Gender Vs Verbal Communication

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Nonverbal Communication has a broad definition encompassing many different forms of communication that contrast that of verbal communication. Verbal communication represents the use of sounds or spoken language in order to express one’s self. In contrast, Verbal Communication represents itself through the use of gestures, movements of hands, facial features, or essentially any movement of the body in collateral with verbal. The enthuse or volume of a word can make a huge impact on the way something is communicated within an interaction. In addition, one’s physical appearance and even environmental factors can contribute to the comprehension of interplay between individuals. Environmental factors may include time of day and especially the location …show more content…
There have even been studies that argue verbal communication commands only 7 percent of an interaction (Mehrabian, 1981). However, this was a misconstrued study that led to the assumption that all situations must apply to this – while it was merely only a study on salesmen and their interactions. Nonverbal communication even differentiates based on gender – which is what this essay will be discussing: gendered, Nonverbal communication. The first study examined was done in 2010 by a number of scholars (Sally D. Farley, Amie M. Ashcraft, Mark F. Stasson, and Rebecca L. Nusbaum) with 150 participants. They were paired with one of four partners and randomly assigned an interruption or control condition. It examined the Complementarity Theory, which argues that “our behavior repertoire is, to a certain extent, constrained by our partners’ responses along two orthogonal dimensions: control and affiliation.” (J Nonverbal Behav). This theory …show more content…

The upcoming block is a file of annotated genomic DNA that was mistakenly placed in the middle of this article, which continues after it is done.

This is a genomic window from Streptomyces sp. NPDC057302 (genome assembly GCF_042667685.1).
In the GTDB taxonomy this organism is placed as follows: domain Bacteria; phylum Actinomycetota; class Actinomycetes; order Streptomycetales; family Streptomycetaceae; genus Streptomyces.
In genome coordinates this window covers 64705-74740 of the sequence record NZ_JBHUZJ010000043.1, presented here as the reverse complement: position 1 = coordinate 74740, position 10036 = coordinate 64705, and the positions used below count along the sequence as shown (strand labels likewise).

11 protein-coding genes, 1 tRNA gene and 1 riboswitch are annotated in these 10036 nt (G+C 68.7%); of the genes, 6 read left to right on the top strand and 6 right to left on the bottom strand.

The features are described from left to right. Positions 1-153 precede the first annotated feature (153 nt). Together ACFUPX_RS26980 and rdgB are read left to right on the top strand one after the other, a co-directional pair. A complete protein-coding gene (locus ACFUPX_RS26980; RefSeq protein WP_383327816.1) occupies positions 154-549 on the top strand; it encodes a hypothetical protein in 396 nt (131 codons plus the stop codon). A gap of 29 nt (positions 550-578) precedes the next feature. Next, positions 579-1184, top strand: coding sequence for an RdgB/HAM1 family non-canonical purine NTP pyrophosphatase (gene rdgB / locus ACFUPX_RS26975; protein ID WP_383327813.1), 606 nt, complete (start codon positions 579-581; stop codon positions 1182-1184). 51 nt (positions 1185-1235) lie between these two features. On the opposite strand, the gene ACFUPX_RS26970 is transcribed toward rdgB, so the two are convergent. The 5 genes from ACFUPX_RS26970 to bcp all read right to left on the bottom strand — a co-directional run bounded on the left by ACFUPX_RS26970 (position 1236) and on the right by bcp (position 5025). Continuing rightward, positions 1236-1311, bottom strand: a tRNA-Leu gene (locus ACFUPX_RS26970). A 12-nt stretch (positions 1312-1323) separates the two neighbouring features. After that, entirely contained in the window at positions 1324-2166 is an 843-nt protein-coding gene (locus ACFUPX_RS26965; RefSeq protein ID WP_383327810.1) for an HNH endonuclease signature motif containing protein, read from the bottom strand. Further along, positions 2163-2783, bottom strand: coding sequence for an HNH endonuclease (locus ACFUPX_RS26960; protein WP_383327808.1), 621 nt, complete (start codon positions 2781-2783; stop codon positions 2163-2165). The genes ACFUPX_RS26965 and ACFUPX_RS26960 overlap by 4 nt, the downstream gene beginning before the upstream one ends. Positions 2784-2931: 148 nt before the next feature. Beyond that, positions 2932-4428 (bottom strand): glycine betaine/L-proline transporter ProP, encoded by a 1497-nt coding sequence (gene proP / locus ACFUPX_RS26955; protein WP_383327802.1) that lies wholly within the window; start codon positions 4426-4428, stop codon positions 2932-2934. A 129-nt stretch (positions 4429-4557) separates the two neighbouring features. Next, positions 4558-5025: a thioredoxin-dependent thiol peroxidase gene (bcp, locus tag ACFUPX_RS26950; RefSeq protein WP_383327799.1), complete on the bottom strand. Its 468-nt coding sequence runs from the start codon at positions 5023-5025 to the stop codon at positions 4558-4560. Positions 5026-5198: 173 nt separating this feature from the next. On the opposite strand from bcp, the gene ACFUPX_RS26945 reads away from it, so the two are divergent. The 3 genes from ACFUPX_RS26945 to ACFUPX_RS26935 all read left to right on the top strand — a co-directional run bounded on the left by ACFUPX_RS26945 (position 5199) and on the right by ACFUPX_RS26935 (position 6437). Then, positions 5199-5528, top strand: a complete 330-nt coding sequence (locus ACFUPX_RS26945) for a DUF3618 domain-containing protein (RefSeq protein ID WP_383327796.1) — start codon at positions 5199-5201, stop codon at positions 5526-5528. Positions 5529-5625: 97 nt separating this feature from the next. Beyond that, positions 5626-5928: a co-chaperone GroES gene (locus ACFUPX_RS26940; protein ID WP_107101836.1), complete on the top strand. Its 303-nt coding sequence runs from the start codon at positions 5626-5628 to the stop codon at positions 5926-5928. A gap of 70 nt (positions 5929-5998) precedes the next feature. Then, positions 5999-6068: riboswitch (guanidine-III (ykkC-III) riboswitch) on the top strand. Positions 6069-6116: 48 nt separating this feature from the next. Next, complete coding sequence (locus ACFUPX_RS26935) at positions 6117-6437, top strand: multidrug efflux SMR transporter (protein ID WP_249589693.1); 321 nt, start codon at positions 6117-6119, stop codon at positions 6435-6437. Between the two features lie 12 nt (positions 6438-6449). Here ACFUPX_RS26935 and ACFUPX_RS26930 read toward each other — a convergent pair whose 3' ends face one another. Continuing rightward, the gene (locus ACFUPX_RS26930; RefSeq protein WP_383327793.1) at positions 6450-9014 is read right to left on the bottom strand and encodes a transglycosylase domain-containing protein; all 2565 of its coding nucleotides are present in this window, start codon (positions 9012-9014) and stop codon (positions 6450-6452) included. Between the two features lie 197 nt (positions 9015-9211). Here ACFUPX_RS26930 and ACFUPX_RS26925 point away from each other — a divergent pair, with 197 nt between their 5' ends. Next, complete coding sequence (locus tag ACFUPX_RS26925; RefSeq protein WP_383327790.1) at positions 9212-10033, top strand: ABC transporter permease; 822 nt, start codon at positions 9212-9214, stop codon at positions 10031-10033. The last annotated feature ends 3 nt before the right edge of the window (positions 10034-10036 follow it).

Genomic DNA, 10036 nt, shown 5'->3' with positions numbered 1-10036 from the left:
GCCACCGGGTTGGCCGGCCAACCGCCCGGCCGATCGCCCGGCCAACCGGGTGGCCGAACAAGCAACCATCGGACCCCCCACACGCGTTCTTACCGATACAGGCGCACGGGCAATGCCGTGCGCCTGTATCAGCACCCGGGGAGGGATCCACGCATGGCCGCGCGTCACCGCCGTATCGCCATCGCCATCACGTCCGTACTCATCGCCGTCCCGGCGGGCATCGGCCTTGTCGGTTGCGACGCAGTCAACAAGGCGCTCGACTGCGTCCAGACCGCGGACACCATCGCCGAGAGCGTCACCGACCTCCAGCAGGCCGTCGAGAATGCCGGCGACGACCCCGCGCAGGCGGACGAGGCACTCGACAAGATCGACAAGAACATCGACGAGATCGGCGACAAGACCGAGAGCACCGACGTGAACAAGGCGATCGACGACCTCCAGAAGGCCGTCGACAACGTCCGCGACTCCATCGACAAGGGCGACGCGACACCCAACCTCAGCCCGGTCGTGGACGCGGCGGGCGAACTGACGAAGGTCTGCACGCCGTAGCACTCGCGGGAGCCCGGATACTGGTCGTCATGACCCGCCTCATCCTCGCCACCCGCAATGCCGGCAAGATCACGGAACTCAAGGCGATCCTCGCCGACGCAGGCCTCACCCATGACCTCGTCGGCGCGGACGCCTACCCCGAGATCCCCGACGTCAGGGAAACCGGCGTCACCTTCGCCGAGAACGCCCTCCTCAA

The friendly to hostile nonverbal communications represent affiliation while the behaviors connected to status, hierarchies, and power are reflecting control or as this study calls verticality. They also analyze the Mimicry Paradigm: a model that predicts that because similarity communicates a connection, humans have a tendency to mimic the behaviors of individuals around them despite the intensity of the behavior. Both ideas show a use of reciprocation. Another study that this study capitalized on found that participants reacted to friendly interactions with more eye contact, smiling and nodding than that of a hostile interaction (that which was responded to with a frown or shaking of the head). The conflicting predictions of the two models deal with the vertical dimensions. The authoritative behavior should emit a dominant response in return when associated with mimicry, while compliance behaviors are the reciprocal in association with the complementarity theory. There were two hypotheses within this design: first being that

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